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Repubblika Head Denies Coordinating Strategy With PN After Bernard Grech Meeting

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Repubblika president Robert Aquilina has denied that the NGO is coordinating its strategy with the Nationalist Party after a meeting with PN leader Bernard Grech sparked speculation.

“Repubblika is autonomous from all other entities and doesn’t give or receive instructions or enter into deals with political parties,” Aquilina said in a post. “Repubblika depends solely on its financial and human resources.”

The Repubblika president was reacting to a report by blogger and university lecturer Simon Mercieca, who suggested that the NGO’s press conference yesterday, in which it threatened to resume street protests, followed some kind of coordination with the PN during a meeting with Grech last month.

“Repubblika knows full-well that it cannot hold protests on its own. It needs the PN’s structure and support,” Mercieca wrote, while urging Grech to disassociate the PN from the NGO.

A PN spokesperson has denied claims of political coordination between the party and Repubblika.

Aquilina confirmed with Lovin Malta that Repubblika did indeed meet Grech, but said it’s perfectly normal for them to meet up with political parties and interest groups to lobby their ideas.

“We meet up with political parties to discuss our ideas, not to coordinate strategy,” he said.

“During these meetings, I keep in mind that if someone had to be recording the conversation, I would feel comfortable with what I said.”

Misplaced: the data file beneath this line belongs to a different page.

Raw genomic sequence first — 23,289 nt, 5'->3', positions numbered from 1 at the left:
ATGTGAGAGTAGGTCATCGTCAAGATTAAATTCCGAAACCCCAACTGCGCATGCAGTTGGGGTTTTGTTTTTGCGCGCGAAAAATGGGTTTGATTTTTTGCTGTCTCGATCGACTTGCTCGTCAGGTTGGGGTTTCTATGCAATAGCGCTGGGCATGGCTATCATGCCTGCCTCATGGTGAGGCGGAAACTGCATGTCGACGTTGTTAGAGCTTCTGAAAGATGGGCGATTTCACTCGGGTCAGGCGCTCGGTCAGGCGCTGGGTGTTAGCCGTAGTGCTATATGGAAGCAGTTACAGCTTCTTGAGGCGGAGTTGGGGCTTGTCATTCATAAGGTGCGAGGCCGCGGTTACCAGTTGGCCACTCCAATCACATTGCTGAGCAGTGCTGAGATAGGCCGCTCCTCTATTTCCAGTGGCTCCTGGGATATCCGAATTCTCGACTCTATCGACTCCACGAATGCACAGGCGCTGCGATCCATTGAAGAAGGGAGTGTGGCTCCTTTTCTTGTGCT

“There may be overlap between our criticism of government and the Opposition’s criticism but that doesn’t mean we’re coordinating our strategies.”

He said that while Grech, ADPD and President George Vella agreed to meet Repubblika, the same cannot be said of Prime Minister Robert Abela, Speaker Anglu Farrugia and the MCESD.

Aquilina said that Abela had asked Repubblika for a meeting in January 2020, shortly after he was elected Prime Minister and news broke that Konrad Mizzi had been given a €80,000 consultancy job by the Malta Tourism Authority towards the end of the Joseph Muscat administration.

Although this contract was rescinded, a protest called by Repubblika went ahead nevertheless.

“Abela asked for a meeting and we agreed to meet him after the protest, but he wanted the protest cancelled,” Aquilina said.

Prime Minister Robert Abela

Prime Minister Robert Abela

He added that he felt signs of pressure from the new Prime Minister when Repubblika’s application for a police permit for the protest met with an unexpected hiccup.

“The police never used to object to our protests, but the acting commissioner objected to this one.”

“I asked him what had changed besides the man occupying the seat of Prime Minister and he only ended up signing the permit after I warned him that Repubblika would hold a protest anyway and tell people that the police refused to give their consent because that’s what Abela wanted.”

“After that, Abela ignored all our requests for a meeting.”

He said that he remembers Abela from their time at secondary school together, has no problem with him on a personal level and would love to meet him.

“The problem is that Abela has an aversion to our protests, he cannot understand that protests are part of democratic life.”

Cover photo: Left: Robert Aquilina, Right: Bernard Grech 

Will you attend a street protest if Repubblika calls one?

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Tim is interested in the rapid evolution of human society brought about by technological advances. He’s passionate about justice, human rights and cutting-edge political debates. You can follow him on Twitter at @timdiacono or reach out to him at [email protected]

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